More to come….

Collectors Be Safe

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Collectors Be Safe Notes

Collecting art online is becoming more acceptable. I sell small paintings on FB frequently. Collectors need to be careful about buying original art online. If you are going to buy art online, use common sense.

Don’t buy from artists who have no contact information or who won’t answer questions about their work. Contact the artists with questions on how paintings are shipped, what are the materials used for the painting, what is the refund policy?

Look for artists who have been online for awhile, not overnight. An artist who has a professional web page, a blog, a FB page, etc. will have been around long enough to have a reputation. Fly by night art is not what you want to invest your hard earned dollars in. Ask for referrals from other collectors or read the collectors comments on the web site. An established artist will have many collectors who will be happy to tell you how happy they are with an artist’s work and their ethical  business practices.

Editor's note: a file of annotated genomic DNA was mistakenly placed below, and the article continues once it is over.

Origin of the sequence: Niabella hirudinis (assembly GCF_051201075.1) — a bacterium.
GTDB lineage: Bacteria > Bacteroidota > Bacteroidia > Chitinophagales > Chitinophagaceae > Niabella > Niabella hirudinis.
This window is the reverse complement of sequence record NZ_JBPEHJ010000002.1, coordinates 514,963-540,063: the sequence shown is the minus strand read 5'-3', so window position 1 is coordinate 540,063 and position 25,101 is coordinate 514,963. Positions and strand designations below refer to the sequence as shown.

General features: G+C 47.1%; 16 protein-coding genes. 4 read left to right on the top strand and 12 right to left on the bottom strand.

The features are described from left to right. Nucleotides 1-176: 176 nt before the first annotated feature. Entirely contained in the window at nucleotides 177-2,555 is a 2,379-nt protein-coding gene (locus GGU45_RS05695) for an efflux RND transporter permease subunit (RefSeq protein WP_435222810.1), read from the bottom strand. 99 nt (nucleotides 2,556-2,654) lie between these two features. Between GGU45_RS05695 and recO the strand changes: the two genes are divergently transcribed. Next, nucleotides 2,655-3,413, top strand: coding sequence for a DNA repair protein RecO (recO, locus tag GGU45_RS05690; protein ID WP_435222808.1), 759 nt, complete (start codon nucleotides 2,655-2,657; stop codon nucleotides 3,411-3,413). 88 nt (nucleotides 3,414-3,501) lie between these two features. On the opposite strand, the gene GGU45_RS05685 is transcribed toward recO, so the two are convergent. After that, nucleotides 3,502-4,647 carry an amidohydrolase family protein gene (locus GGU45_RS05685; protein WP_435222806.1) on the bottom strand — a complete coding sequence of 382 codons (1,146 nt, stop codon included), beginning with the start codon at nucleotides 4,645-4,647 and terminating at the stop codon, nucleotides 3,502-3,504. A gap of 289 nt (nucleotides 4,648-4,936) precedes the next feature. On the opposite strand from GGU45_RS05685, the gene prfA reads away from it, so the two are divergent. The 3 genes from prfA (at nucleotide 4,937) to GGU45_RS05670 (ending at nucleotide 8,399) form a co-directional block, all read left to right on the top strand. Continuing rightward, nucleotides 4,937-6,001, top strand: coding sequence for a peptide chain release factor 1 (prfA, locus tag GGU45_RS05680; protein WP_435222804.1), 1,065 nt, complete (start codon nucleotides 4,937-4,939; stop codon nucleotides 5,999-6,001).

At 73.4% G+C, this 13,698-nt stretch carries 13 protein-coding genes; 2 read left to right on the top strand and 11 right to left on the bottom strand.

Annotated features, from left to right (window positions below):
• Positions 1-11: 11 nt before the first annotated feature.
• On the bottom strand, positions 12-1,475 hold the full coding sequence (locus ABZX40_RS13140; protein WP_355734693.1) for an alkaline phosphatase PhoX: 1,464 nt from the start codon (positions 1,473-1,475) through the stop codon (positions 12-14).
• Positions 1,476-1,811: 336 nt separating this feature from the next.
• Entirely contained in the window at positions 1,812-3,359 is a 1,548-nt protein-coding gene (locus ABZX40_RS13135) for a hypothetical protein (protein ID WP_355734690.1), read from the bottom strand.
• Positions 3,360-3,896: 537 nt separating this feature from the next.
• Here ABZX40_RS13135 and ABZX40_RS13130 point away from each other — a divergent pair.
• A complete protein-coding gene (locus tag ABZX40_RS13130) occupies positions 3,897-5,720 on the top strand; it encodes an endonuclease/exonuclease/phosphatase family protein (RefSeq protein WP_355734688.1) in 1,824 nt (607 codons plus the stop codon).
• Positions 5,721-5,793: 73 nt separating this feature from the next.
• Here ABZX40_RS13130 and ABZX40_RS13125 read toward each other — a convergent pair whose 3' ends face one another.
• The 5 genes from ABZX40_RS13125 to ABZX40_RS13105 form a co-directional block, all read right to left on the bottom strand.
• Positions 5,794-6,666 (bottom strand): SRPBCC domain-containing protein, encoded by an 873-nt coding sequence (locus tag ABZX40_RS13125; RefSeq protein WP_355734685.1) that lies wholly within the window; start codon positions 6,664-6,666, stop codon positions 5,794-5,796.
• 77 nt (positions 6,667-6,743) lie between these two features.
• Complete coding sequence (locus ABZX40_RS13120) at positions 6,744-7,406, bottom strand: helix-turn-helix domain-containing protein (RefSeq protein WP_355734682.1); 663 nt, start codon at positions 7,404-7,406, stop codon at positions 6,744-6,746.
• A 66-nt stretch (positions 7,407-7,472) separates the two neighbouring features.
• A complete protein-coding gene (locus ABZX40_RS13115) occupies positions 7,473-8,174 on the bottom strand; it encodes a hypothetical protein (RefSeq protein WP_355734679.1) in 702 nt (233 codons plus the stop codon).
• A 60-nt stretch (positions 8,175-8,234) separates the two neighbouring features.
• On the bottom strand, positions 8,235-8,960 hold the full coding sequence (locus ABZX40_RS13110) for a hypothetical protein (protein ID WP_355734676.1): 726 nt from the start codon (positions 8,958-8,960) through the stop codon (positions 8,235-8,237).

Many established artists will have multiple sizes and price ranges. I sell my 8×10 studies for 100.00, and my refined 8×10 paintings for 400.00. The studies are my practice paintings, done quickly. Many of them are demonstrations for students, or preliminary paintings for larger works. My prices range from 10.00 miniatures to 6,000.00 so multiple price points are a nice bonus for collectors. You will find this flexibility with many artists.

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Check to see if the artist has a payment plan or excepts layaway. My mission is to see that anyone who wants to collect original art will have a way to do that. Offering payment plans, layaway helps my collectors to own real art, not copies.

Spend a little time getting to know an artist online. Like their FB page, or Instagram. Post comments on their blogs. Join their newsletter list. If they live near you, ask for a studio visit, or go to see their work displayed.